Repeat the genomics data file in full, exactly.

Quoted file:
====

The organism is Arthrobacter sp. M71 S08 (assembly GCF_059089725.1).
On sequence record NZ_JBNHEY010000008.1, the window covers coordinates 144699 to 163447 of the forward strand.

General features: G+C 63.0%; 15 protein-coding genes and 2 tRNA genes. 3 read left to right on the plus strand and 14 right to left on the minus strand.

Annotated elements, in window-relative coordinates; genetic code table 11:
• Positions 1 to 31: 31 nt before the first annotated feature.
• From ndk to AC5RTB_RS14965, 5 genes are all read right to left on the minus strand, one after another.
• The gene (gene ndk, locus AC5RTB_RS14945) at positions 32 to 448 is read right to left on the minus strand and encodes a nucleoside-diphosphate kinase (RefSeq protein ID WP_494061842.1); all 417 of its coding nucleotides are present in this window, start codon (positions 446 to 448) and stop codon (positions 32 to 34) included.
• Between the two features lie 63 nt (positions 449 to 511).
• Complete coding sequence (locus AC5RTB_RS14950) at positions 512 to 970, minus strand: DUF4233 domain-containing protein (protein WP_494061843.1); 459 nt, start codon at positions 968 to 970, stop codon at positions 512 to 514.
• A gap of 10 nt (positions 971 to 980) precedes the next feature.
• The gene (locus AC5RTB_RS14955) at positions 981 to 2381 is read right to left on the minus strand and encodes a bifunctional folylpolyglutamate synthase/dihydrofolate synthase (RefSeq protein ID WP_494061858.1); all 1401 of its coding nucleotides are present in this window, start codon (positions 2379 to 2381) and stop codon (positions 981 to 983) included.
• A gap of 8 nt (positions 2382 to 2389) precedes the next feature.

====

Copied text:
The organism is Arthrobacter sp. M71 S08 (assembly GCF_059089725.1).
On sequence record NZ_JBNHEY010000008.1, the window covers coordinates 144699 to 163447 of the forward strand.

General features: G+C 63.0%; 15 protein-coding genes and 2 tRNA genes. 3 read left to right on the plus strand and 14 right to left on the minus strand.

Annotated elements, in window-relative coordinates; genetic code table 11:
• Positions 1 to 31: 31 nt before the first annotated feature.
• From ndk to AC5RTB_RS14965, 5 genes are all read right to left on the minus strand, one after another.
• The gene (gene ndk, locus AC5RTB_RS14945) at positions 32 to 448 is read right to left on the minus strand and encodes a nucleoside-diphosphate kinase (RefSeq protein ID WP_494061842.1); all 417 of its coding nucleotides are present in this window, start codon (positions 446 to 448) and stop codon (positions 32 to 34) included.
• Between the two features lie 63 nt (positions 449 to 511).
• Complete coding sequence (locus AC5RTB_RS14950) at positions 512 to 970, minus strand: DUF4233 domain-containing protein (protein WP_494061843.1); 459 nt, start codon at positions 968 to 970, stop codon at positions 512 to 514.
• A gap of 10 nt (positions 971 to 980) precedes the next feature.
• The gene (locus AC5RTB_RS14955) at positions 981 to 2381 is read right to left on the minus strand and encodes a bifunctional folylpolyglutamate synthase/dihydrofolate synthase (RefSeq protein ID WP_494061858.1); all 1401 of its coding nucleotides are present in this window, start codon (positions 2379 to 2381) and stop codon (positions 981 to 983) included.
• A gap of 8 nt (positions 2382 to 2389) precedes the next feature.